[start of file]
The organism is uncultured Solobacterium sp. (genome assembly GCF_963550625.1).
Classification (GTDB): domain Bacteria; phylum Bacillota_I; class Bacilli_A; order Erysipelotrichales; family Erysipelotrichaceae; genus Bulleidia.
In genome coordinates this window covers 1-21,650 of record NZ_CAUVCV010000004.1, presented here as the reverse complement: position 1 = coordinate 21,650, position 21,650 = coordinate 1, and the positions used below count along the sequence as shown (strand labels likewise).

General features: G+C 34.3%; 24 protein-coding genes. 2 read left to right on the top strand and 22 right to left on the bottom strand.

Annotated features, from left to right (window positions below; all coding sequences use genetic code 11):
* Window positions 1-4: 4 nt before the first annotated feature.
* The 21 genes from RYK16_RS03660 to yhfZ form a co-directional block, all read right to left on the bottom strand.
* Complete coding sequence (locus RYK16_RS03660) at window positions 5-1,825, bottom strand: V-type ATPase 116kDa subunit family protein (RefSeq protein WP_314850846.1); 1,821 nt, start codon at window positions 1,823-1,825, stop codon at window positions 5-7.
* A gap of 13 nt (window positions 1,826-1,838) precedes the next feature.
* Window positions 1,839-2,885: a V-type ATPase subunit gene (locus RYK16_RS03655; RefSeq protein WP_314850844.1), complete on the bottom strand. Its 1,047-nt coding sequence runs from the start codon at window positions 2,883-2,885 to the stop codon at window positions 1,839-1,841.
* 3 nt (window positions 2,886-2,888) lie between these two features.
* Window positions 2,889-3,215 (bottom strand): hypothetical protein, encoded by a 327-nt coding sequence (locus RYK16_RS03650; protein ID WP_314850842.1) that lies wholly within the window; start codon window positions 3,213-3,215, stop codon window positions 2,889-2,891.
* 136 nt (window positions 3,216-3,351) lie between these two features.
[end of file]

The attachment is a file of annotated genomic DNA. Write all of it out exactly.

The organism is uncultured Solobacterium sp. (genome assembly GCF_963550625.1).
Classification (GTDB): domain Bacteria; phylum Bacillota_I; class Bacilli_A; order Erysipelotrichales; family Erysipelotrichaceae; genus Bulleidia.
In genome coordinates this window covers 1-21,650 of record NZ_CAUVCV010000004.1, presented here as the reverse complement: position 1 = coordinate 21,650, position 21,650 = coordinate 1, and the positions used below count along the sequence as shown (strand labels likewise).

General features: G+C 34.3%; 24 protein-coding genes. 2 read left to right on the top strand and 22 right to left on the bottom strand.

Annotated features, from left to right (window positions below; all coding sequences use genetic code 11):
* Window positions 1-4: 4 nt before the first annotated feature.
* The 21 genes from RYK16_RS03660 to yhfZ form a co-directional block, all read right to left on the bottom strand.
* Complete coding sequence (locus RYK16_RS03660) at window positions 5-1,825, bottom strand: V-type ATPase 116kDa subunit family protein (RefSeq protein WP_314850846.1); 1,821 nt, start codon at window positions 1,823-1,825, stop codon at window positions 5-7.
* A gap of 13 nt (window positions 1,826-1,838) precedes the next feature.
* Window positions 1,839-2,885: a V-type ATPase subunit gene (locus RYK16_RS03655; RefSeq protein WP_314850844.1), complete on the bottom strand. Its 1,047-nt coding sequence runs from the start codon at window positions 2,883-2,885 to the stop codon at window positions 1,839-1,841.
* 3 nt (window positions 2,886-2,888) lie between these two features.
* Window positions 2,889-3,215 (bottom strand): hypothetical protein, encoded by a 327-nt coding sequence (locus RYK16_RS03650; protein ID WP_314850842.1) that lies wholly within the window; start codon window positions 3,213-3,215, stop codon window positions 2,889-2,891.
* 136 nt (window positions 3,216-3,351) lie between these two features.